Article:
National identity taking shape in Taiwan: study

05/25/2019 09:51 PM
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Taipei, May 25 (CNA) The idea of Taiwan as a country is taking shape but there is no agreement on the cultural and political identities of the people, according to a recent study conducted by National Chengchi University.

The findings of the qualitative study on how Taiwanese identify themselves culturally and politically and on the changes over the years were released Saturday by Cheng Su-feng (鄭夙芬), a research fellow at the university's Election Study Center.

Based on 113 interview transcripts from eight previous studies between 2000 and 2016, Cheng said, it is clear that a national identity is emerging in Taiwan.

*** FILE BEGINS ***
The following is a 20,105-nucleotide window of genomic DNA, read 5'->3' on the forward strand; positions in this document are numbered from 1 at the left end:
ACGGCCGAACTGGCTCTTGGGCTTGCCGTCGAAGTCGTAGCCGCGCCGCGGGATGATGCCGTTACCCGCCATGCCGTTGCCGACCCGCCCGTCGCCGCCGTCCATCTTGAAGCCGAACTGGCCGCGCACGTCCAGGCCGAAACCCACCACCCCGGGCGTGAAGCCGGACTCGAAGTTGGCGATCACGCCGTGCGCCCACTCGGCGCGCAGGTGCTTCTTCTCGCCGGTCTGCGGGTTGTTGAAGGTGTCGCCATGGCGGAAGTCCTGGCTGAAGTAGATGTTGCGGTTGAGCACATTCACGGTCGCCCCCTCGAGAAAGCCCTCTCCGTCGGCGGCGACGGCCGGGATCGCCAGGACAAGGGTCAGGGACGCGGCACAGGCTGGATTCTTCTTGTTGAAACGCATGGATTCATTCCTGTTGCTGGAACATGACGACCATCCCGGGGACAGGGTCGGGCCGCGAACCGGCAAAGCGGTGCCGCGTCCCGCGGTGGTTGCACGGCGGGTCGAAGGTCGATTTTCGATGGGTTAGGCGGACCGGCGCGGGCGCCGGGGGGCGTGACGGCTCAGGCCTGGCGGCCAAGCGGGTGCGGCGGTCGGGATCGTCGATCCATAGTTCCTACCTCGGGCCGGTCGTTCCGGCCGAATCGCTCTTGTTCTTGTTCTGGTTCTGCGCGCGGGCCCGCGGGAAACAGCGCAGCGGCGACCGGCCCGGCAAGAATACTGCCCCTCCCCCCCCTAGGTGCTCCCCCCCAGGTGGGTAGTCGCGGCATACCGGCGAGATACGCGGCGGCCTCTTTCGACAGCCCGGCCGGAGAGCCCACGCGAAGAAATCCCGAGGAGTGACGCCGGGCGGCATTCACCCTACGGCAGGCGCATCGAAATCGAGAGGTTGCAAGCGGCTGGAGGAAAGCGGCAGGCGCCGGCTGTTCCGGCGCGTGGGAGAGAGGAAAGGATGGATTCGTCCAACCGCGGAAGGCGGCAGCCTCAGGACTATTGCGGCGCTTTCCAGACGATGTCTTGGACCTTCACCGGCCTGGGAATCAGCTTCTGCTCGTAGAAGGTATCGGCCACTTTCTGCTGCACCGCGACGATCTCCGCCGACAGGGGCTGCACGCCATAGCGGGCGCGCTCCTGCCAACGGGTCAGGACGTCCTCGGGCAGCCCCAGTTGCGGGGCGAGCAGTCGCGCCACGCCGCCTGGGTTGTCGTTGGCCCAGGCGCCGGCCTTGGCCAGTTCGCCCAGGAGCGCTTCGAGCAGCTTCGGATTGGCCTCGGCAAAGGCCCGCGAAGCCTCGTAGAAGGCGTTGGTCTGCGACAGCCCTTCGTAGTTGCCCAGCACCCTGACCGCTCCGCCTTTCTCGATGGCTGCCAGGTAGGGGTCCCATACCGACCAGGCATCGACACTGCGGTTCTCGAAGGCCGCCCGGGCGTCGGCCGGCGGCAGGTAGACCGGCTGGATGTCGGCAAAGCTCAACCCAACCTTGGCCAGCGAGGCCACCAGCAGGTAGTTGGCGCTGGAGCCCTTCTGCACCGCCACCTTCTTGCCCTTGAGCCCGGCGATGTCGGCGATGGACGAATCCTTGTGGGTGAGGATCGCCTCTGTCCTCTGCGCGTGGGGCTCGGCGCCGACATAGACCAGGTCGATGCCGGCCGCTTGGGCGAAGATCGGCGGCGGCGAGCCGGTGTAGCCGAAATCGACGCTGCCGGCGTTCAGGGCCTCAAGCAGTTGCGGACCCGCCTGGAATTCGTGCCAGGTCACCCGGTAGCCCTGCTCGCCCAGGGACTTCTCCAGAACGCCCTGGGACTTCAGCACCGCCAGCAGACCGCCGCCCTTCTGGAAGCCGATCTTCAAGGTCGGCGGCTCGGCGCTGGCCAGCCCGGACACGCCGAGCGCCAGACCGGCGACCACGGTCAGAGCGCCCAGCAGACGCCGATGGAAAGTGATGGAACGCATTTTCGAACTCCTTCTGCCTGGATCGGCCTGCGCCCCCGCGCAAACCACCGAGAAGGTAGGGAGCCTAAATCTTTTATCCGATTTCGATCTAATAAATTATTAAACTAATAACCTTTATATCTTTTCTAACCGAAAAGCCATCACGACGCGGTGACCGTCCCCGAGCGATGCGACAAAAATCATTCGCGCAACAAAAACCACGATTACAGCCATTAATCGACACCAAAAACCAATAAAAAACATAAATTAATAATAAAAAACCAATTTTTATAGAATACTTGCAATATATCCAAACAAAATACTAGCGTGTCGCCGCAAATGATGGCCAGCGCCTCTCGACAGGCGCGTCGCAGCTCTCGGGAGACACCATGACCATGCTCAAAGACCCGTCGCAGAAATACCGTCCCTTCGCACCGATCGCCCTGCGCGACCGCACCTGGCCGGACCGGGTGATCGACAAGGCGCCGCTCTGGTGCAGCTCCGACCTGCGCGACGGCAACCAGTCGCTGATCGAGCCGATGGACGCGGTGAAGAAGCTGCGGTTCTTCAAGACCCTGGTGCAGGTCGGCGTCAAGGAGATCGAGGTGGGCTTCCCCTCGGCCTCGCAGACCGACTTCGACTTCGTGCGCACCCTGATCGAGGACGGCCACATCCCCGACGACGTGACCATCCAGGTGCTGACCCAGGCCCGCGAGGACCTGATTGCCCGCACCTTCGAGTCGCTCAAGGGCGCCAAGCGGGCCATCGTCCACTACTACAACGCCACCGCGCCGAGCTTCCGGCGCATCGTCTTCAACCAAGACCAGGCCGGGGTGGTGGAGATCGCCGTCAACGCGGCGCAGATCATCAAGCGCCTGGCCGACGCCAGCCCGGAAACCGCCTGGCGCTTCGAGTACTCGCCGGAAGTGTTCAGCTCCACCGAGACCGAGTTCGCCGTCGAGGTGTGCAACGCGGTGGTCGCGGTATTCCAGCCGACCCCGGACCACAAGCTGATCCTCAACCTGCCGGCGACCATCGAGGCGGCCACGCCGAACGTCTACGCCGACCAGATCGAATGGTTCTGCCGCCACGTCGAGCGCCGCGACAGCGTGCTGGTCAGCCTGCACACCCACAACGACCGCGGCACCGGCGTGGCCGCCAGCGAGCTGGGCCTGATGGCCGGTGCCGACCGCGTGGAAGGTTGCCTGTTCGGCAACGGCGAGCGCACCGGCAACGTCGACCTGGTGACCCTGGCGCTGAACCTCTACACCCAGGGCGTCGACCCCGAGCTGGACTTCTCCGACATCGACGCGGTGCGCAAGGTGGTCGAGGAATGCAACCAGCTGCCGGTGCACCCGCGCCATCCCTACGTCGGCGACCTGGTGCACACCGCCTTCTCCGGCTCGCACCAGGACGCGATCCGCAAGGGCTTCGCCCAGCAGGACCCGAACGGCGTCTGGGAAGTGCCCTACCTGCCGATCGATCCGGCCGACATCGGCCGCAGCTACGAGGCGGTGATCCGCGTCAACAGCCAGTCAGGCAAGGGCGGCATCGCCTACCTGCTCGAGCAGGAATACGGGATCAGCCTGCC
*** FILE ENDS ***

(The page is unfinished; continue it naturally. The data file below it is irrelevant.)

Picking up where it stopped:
The majority of people in Taiwan define being Taiwanese as having a sense of belonging, which is a key indicator of identity formation, the study shows.

Other definitions include being born and living in Taiwan, having Taiwanese nationality, having made a contribution to the country, and belonging to one of the four major ethnic groups in Taiwan -- the Minnan, Hakka, mainlanders and indigenous people, the study found.

Cheng said the view that "Taiwan and China are different countries" began gaining ground in 2009 and has been growing, as more and more Taiwanese are identifying their country as the Republic of China, or Taiwan.

She said, however, that while some Taiwanese differentiate themselves from the Chinese people based on cultural differences, others embrace blood relationship and shared cultural heritage with mainland China.

Even though an increasing number of Taiwanese are taking the view that Taiwan is an independent country, some still see the island as part of China, Cheng said.

In summary, there is still no clear collective national identity in Taiwan, although some progress has been made, she said.

(By Chi Jo-yao)


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